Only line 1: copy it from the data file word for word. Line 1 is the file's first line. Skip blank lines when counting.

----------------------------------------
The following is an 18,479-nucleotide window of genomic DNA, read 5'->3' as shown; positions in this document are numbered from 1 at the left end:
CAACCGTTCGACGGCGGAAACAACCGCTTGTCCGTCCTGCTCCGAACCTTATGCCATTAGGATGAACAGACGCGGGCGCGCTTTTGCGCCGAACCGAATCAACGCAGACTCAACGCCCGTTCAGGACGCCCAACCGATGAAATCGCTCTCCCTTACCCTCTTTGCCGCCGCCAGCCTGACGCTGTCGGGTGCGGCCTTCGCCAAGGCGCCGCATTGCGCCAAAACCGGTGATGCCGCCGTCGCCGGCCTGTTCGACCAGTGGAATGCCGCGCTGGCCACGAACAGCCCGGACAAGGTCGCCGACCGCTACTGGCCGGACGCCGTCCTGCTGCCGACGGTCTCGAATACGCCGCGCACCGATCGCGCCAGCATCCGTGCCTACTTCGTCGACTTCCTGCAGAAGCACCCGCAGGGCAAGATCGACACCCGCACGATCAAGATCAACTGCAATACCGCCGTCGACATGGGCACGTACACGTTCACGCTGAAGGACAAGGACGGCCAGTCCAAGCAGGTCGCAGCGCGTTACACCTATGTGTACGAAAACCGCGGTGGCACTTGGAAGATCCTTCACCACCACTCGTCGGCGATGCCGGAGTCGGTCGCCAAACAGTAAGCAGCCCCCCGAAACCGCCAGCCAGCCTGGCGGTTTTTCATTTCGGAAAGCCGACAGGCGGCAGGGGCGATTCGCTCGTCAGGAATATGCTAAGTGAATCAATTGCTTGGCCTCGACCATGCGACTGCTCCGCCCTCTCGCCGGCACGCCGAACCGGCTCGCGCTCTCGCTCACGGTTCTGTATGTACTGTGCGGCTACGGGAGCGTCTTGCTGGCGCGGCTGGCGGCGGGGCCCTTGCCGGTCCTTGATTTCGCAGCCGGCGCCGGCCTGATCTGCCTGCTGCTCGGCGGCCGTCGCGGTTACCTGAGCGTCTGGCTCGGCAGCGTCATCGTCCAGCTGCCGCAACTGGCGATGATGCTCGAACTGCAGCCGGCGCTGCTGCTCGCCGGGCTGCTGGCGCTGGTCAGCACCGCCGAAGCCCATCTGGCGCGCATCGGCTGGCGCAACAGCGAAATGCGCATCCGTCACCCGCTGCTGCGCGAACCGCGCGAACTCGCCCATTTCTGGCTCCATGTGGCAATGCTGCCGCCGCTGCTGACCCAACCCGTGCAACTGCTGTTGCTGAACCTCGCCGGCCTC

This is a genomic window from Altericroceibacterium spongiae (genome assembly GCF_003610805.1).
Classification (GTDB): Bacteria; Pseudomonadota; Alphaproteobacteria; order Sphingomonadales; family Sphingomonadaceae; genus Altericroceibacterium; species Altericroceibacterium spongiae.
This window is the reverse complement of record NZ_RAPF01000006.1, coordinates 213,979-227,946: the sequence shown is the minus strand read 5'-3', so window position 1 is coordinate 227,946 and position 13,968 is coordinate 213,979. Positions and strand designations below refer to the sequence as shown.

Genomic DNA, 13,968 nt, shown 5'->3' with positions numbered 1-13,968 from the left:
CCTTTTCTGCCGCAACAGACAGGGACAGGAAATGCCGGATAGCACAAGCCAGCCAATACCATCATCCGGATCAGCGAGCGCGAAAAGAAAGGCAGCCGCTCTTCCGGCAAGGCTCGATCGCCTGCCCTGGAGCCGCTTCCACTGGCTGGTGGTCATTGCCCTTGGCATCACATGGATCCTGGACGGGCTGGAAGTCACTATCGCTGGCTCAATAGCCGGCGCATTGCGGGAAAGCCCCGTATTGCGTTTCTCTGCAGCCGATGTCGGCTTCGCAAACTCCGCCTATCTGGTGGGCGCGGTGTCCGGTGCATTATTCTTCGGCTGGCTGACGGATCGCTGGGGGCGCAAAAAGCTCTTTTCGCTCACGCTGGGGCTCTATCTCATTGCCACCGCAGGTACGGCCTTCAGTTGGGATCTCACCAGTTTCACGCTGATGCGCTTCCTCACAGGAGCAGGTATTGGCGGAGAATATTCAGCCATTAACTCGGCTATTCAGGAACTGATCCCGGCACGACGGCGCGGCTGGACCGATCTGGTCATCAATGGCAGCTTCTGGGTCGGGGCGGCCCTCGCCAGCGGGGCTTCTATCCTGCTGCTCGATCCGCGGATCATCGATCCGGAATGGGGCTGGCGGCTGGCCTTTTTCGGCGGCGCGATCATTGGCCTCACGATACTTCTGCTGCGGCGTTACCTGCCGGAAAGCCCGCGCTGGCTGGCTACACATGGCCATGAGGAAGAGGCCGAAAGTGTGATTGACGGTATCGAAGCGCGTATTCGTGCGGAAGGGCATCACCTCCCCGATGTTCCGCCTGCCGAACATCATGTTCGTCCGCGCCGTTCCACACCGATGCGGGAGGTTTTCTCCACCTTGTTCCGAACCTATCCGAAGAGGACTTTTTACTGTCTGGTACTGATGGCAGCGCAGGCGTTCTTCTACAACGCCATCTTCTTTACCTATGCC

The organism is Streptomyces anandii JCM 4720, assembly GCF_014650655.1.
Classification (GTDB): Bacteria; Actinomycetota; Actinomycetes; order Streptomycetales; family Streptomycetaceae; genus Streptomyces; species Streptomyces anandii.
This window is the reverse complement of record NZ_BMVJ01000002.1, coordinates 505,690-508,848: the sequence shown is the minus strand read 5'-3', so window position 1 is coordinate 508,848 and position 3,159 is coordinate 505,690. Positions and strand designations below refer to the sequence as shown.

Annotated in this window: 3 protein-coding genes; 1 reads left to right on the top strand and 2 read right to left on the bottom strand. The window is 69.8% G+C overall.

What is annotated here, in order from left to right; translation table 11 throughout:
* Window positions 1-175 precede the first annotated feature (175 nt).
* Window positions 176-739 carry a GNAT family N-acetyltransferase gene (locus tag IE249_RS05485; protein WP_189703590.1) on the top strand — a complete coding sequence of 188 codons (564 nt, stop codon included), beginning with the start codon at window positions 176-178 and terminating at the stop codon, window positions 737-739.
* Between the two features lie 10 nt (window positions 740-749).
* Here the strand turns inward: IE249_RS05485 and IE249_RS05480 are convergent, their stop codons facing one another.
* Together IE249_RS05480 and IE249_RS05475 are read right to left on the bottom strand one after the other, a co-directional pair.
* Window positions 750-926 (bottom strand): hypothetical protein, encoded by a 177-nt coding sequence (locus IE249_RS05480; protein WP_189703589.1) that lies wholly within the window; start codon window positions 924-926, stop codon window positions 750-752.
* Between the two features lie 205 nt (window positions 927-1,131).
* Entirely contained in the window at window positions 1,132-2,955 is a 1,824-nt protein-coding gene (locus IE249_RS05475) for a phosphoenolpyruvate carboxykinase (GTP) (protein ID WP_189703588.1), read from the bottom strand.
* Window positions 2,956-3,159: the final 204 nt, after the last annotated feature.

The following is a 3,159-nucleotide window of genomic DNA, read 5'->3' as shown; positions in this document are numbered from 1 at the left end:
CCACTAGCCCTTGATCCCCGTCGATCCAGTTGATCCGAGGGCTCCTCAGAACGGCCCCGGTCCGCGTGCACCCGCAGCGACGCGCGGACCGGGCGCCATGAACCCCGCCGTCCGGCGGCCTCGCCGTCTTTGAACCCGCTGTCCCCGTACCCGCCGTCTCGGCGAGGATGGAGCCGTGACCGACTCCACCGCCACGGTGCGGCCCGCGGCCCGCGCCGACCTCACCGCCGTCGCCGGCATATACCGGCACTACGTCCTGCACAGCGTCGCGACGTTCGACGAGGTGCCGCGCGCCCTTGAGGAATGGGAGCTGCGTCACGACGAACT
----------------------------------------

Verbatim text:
The following is an 18,479-nucleotide window of genomic DNA, read 5'->3' as shown; positions in this document are numbered from 1 at the left end: